The ONE organ responsible for high blood pressure.
Stress and High Blood Pressure : Are they connected?
Your reaction to stress may affect your blood pressureYour body produces a surge of hormones when you're in a stressful situation. These hormones temporarily increase your blood pressure by causing your heart to beat faster and your blood vessels to narrow. There's no proof that stress by itself causes long-term high blood pressure. But reacting to stress in unhealthy ways can increase your risk of high blood pressure, heart attacks and strokes. Certain behaviors are linked to higher blood pressure, such as:
- Drinking too much alcohol
- Eating unhealthy foods
- Isolation from friends and family
Stress-reducing activities can lower your blood pressureReducing your stress level might not directly lower your blood pressure over the long term. But using strategies to manage your stress can help improve your health in other ways. Mastering stress management techniques can lead to healthy behavior changes — including those that reduce your blood pressure. There are many options for managing stress. For example:
- Simplify your schedule. If you always feel rushed, take a few minutes to review your calendar and to-do lists. Look for activities that take up your time but aren't very important to you. Schedule less time for these activities or eliminate them completely.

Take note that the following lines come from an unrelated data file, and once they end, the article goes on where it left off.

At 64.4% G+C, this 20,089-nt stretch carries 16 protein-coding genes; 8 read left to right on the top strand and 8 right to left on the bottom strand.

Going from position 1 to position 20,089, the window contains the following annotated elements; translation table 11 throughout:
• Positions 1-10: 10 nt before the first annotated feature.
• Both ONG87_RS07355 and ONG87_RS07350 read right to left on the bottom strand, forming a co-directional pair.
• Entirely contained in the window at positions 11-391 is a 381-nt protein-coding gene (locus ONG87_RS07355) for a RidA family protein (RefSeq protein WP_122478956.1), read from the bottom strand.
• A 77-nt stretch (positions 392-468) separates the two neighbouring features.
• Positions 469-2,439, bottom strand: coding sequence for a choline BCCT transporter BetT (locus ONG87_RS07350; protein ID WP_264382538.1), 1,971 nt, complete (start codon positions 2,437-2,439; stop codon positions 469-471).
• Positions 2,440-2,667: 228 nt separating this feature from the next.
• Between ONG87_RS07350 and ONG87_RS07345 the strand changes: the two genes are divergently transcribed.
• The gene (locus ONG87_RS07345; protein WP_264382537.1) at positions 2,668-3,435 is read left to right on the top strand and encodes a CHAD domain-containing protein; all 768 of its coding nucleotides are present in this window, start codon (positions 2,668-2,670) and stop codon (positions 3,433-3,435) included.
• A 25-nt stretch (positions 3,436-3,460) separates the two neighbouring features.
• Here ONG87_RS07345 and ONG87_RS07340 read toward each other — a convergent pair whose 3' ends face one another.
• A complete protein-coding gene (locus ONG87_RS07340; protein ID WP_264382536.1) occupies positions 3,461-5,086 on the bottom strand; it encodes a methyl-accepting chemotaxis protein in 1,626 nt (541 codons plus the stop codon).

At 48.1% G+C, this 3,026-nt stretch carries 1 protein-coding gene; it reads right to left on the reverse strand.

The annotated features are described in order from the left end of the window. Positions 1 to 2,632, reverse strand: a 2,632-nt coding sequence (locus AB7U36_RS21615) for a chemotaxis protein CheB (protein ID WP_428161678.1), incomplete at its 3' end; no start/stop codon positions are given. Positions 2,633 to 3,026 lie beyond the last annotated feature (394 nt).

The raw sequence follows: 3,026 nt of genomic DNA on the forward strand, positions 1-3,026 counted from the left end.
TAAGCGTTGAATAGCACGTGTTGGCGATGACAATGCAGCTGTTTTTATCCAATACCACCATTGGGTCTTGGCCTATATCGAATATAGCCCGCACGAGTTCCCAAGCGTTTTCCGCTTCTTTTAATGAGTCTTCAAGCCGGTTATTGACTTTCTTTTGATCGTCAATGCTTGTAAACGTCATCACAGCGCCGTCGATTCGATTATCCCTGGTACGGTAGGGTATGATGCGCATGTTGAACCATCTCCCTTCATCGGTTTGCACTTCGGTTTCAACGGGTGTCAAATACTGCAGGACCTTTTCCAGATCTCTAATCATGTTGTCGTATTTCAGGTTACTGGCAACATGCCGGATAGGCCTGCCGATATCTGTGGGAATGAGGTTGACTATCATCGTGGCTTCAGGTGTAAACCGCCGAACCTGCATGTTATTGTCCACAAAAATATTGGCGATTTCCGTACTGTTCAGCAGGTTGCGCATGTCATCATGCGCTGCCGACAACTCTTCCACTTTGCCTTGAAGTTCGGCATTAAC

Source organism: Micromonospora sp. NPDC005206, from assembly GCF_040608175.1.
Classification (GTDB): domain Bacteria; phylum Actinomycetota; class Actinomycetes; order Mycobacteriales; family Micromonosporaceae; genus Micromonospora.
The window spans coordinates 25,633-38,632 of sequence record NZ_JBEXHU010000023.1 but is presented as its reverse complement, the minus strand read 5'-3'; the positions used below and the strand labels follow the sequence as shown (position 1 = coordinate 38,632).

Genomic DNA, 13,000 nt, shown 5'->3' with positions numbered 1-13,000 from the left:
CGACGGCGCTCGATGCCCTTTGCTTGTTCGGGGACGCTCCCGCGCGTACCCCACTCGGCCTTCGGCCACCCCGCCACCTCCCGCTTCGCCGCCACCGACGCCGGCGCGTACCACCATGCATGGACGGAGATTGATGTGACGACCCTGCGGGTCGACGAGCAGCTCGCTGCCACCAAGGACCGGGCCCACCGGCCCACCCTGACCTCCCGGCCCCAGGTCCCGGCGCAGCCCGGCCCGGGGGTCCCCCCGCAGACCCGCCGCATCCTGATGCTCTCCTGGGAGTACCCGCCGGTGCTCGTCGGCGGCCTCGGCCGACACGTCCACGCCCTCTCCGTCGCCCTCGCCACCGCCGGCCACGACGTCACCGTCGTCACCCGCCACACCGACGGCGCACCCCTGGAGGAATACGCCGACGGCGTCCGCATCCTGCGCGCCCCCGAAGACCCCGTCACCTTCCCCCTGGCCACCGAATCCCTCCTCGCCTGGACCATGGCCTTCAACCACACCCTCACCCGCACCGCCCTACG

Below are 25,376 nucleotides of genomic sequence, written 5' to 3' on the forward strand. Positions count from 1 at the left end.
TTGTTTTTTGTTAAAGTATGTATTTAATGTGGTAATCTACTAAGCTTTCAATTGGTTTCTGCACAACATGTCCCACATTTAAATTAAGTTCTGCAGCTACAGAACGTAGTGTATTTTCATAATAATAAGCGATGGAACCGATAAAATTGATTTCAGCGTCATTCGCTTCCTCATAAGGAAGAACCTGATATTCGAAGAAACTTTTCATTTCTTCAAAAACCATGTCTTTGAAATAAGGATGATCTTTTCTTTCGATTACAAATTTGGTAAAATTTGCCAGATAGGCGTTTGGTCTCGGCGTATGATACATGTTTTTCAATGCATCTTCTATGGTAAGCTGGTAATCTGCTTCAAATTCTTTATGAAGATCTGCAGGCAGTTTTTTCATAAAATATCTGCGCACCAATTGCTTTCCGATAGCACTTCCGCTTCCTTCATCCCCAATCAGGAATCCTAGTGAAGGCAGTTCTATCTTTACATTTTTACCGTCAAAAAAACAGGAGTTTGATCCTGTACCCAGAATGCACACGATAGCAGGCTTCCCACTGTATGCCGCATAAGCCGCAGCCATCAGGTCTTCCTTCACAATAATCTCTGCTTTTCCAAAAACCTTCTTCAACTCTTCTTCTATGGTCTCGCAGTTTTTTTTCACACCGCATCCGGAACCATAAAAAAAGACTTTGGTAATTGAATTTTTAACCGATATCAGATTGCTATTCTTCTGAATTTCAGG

- Breathe to relax. Taking deep and slow breaths can help you relax.
- Exercise. Physical activity is a natural stress buster. Just be sure to get your doctor's OK before starting a new exercise program, especially if you've been diagnosed with high blood pressure.
- Try yoga and meditation. Yoga and meditation strengthen your body and help you relax. These techniques also may lower your systolic blood pressure by 5 millimeters of mercury (mm Hg) or more.
- Get plenty of sleep. Too little sleep can make your problems seem worse than they really are.
- Shift your perspective. When dealing with problems, resist the tendency to complain. Acknowledge your feelings about the situation, and then focus on finding solutions.
Along with these ways to reduce stress, add in a healthy lifestyle — maintaining a healthy weight, not smoking, regular exercise, and a diet that includes fruits, vegetables, whole grains, lean protein, and healthful fats — and high blood pressure could be a thing of the past.